NASA and SpaceX on Sunday launched four astronauts to the International Space Station (ISS) from US soil, ending nine years of reliance on Russia to ferry astronauts into space.
The US space agency hopes the launch will mark the beginning of many regular crew flights to the space station from the United States.
It comes after the historic launch to the ISS in May of astronauts Bob Behnken and Doug Hurley aboard a SpaceX CrewDragon spacecraft.
Their Demo-2 mission represented the first manned launch from US shores in nearly a decade and the first time a private firm, rather than a government space agency, sent people into orbit.
For SpaceX, a private commercial space flight company started by Elon Musk, the trip was the last major demonstration needed before NASA certified its spacecraft system for regular crew flights, also paving the way for possible tourist flights.
The flight, which launched at 7:27 pm (0027 GMT Monday) was originally set for 24 hours earlier but was rescheduled “due to onshore winds and recovery operations,” NASA administrator Jim Bridenstine said before the launch.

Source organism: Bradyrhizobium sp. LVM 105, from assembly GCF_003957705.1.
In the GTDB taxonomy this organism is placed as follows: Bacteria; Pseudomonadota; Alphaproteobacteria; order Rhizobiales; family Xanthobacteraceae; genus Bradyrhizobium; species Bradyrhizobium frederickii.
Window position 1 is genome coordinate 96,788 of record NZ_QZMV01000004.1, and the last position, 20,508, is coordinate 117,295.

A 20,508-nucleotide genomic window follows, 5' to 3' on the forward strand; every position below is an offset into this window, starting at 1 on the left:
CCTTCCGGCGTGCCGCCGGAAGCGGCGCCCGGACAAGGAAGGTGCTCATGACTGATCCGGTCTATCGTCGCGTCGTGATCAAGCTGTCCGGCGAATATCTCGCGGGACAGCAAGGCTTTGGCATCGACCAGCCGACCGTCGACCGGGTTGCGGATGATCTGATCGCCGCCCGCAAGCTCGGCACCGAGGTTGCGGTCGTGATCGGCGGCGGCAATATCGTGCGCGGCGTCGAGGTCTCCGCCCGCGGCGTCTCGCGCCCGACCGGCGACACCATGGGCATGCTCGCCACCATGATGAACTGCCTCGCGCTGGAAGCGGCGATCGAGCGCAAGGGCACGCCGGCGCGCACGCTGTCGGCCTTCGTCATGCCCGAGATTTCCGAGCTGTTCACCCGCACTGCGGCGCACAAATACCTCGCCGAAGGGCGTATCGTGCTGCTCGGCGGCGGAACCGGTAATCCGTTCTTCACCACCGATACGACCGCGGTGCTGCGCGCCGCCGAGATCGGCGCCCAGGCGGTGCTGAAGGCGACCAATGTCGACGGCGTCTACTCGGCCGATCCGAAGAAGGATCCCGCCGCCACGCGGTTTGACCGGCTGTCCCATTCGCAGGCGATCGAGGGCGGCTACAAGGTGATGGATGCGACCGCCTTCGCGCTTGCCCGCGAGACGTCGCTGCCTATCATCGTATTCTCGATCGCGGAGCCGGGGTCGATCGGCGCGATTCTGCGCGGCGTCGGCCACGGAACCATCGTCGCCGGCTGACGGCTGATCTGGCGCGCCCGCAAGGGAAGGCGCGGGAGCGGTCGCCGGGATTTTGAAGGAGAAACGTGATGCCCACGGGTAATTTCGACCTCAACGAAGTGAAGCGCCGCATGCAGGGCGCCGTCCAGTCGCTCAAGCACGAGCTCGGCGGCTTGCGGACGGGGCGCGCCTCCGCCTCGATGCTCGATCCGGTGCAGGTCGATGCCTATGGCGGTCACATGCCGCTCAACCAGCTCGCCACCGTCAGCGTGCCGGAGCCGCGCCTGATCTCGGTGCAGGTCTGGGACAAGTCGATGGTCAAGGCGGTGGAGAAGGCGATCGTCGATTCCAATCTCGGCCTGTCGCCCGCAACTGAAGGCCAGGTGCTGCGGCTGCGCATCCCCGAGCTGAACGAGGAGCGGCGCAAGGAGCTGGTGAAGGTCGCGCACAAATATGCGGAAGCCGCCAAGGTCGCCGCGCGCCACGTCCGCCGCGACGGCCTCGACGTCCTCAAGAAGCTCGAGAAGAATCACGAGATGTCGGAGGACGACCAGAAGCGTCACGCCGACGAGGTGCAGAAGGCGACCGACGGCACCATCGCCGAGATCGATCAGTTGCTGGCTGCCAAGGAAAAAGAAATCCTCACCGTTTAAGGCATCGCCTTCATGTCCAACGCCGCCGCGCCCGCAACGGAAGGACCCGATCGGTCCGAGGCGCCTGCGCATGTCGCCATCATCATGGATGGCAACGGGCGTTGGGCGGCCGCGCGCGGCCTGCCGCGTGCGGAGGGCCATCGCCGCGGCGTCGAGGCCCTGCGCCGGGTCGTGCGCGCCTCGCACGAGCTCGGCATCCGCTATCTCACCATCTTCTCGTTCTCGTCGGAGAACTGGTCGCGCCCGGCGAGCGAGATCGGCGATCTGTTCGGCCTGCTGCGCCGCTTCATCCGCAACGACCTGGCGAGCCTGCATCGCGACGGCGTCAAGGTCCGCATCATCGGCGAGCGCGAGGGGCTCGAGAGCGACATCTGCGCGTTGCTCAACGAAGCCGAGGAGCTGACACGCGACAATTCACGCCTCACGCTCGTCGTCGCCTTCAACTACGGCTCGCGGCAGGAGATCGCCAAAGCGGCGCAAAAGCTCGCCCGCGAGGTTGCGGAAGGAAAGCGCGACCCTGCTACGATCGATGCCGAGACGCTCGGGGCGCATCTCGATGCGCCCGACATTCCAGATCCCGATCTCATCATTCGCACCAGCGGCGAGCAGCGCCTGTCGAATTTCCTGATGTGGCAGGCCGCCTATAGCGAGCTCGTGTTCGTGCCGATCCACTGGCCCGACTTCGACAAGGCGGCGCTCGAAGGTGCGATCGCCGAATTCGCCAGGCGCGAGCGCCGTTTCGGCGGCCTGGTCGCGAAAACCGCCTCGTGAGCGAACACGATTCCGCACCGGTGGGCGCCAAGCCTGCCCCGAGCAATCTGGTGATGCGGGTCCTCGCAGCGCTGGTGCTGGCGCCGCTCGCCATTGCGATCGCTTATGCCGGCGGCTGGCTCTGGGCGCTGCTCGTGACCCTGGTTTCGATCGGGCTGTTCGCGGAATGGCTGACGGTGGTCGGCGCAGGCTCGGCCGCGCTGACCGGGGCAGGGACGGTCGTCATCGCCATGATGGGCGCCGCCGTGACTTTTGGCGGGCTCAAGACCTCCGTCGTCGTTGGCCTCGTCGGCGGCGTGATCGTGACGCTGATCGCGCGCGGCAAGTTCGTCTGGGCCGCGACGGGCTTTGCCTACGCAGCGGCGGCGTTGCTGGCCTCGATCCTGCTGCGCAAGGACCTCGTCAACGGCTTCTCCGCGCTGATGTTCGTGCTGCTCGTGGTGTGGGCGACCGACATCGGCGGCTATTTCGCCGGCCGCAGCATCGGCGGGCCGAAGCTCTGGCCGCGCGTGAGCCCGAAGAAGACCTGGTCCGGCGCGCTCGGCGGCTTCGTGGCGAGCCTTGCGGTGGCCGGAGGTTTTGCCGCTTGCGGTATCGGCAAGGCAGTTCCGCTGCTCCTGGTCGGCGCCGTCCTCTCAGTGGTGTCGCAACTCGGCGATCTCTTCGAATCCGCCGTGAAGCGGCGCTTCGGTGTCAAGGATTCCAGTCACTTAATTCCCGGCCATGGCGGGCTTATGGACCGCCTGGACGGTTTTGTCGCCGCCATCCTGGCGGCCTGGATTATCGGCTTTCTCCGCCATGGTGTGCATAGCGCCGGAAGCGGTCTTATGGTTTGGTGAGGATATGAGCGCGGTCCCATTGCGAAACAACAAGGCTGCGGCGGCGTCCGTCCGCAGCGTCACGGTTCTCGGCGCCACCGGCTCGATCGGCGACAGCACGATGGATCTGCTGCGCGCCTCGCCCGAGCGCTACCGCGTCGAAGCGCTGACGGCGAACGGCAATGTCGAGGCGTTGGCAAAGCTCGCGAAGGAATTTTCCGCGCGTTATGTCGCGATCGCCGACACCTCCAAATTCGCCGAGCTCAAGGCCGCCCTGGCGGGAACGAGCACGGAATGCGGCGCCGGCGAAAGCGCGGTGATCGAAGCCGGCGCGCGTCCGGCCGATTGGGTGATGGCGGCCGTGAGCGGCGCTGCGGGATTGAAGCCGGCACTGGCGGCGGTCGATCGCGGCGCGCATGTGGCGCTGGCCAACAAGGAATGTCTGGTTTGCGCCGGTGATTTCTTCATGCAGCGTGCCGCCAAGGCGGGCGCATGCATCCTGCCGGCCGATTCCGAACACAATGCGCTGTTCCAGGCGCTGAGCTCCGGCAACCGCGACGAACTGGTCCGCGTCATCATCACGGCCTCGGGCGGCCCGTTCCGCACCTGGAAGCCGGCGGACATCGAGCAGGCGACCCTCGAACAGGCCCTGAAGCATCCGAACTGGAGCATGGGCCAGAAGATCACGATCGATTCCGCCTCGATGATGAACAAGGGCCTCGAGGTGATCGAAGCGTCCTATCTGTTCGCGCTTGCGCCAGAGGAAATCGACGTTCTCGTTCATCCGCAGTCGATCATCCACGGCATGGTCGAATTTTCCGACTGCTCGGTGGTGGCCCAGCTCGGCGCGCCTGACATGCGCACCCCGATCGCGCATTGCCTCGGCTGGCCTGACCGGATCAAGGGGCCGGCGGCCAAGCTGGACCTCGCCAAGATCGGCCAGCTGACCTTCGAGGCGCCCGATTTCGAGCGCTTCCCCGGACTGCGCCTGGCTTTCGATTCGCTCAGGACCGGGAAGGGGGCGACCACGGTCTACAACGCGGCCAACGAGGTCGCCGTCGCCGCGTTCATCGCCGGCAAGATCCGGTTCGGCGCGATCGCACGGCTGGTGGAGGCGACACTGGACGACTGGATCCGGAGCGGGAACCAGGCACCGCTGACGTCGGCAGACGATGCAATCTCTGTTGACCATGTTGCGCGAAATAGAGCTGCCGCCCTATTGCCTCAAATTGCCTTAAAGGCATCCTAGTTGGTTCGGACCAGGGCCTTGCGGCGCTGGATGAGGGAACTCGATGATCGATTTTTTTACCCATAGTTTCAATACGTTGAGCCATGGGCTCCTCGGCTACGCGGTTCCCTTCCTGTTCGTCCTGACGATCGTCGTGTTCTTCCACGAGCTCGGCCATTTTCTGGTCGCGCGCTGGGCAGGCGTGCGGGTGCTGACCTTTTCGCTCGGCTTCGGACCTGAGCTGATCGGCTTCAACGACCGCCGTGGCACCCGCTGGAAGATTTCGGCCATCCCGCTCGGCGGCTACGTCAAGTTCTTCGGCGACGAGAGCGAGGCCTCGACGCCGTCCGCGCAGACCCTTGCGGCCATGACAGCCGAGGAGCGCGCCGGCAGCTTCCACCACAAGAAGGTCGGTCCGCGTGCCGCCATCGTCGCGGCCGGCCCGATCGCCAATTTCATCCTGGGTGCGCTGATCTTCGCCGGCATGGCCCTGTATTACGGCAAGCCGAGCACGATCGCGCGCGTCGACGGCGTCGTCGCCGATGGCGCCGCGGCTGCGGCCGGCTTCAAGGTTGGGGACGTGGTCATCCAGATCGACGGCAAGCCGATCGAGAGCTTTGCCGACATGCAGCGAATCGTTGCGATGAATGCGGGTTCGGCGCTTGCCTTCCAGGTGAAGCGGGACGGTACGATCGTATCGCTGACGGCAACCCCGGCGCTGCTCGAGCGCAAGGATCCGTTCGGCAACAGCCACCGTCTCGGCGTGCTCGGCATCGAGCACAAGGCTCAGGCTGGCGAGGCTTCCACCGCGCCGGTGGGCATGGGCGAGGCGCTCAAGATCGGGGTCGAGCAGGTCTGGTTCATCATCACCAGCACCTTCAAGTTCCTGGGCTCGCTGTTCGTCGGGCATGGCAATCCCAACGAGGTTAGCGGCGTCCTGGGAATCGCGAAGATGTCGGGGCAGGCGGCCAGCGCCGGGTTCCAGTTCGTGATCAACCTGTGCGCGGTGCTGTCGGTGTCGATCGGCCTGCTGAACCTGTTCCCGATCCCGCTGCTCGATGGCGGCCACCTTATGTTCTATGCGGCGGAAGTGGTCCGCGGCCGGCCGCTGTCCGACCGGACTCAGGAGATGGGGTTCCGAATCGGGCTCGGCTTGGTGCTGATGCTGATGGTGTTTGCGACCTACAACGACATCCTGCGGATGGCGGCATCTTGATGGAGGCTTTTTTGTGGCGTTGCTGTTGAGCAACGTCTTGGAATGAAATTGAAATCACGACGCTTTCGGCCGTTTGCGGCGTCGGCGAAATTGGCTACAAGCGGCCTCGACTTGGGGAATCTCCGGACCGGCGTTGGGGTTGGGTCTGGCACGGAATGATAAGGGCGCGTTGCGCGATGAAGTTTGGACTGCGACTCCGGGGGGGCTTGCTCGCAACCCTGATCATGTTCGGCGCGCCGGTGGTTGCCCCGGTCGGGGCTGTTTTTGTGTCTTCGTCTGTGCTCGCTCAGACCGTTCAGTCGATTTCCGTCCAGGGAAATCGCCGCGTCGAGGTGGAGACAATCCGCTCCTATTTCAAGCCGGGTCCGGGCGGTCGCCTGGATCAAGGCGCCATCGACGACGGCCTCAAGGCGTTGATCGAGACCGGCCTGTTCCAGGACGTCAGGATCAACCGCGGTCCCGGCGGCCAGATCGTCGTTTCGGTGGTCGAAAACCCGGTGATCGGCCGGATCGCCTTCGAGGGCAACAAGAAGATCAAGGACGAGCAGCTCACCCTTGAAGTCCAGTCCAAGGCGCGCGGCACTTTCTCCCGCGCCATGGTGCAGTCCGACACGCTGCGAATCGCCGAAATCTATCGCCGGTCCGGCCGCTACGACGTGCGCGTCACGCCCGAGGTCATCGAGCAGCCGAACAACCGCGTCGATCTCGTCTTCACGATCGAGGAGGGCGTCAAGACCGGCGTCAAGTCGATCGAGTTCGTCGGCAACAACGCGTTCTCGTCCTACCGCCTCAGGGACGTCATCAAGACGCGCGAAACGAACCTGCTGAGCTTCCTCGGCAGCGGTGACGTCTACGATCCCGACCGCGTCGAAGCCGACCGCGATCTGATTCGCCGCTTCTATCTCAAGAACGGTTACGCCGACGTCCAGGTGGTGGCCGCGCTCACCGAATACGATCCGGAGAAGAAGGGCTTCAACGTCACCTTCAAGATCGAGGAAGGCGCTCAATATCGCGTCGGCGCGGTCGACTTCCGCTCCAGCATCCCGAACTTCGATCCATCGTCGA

Less than an hour after the launch NASA said the spacecraft was “safely in orbit.”
The Crew-1 mission became the first to use the certified SpaceX Crew Dragon and Falcon 9 rocket.
“[I am] choked up a little bit thinking about the folks that have spent years of their lives getting ready for this mission, and being able to see the crew fly today was just phenomenal,” NASA human spaceflight’s head Kathy Lueders said in a post-launch press conference.
Aboard the spacecraft are NASA astronauts Michael Hopkins, Victor Glover and Shannon Walker, along with Soichi Noguchi from Japan’s JAXA space agency, beginning their six-month mission to and from the ISS.
They are set to arrive at the space station some 11 hours after launch.
“This is a great day for the United States of America and a great day for Japan and we look forward to many more years of a great partnership… all the way to the Moon,” Bridenstine said in the press conference.
After the US stopped its own launches in 2011 under then-president Barack Obama to focus on deep space missions, the country’s space programme relied on hitching rides aboard Russian Soyuz rockets, at a growing cost.
NASA then hired private companies SpaceX and Boeing to build spacecraft and take astronauts to the ISS.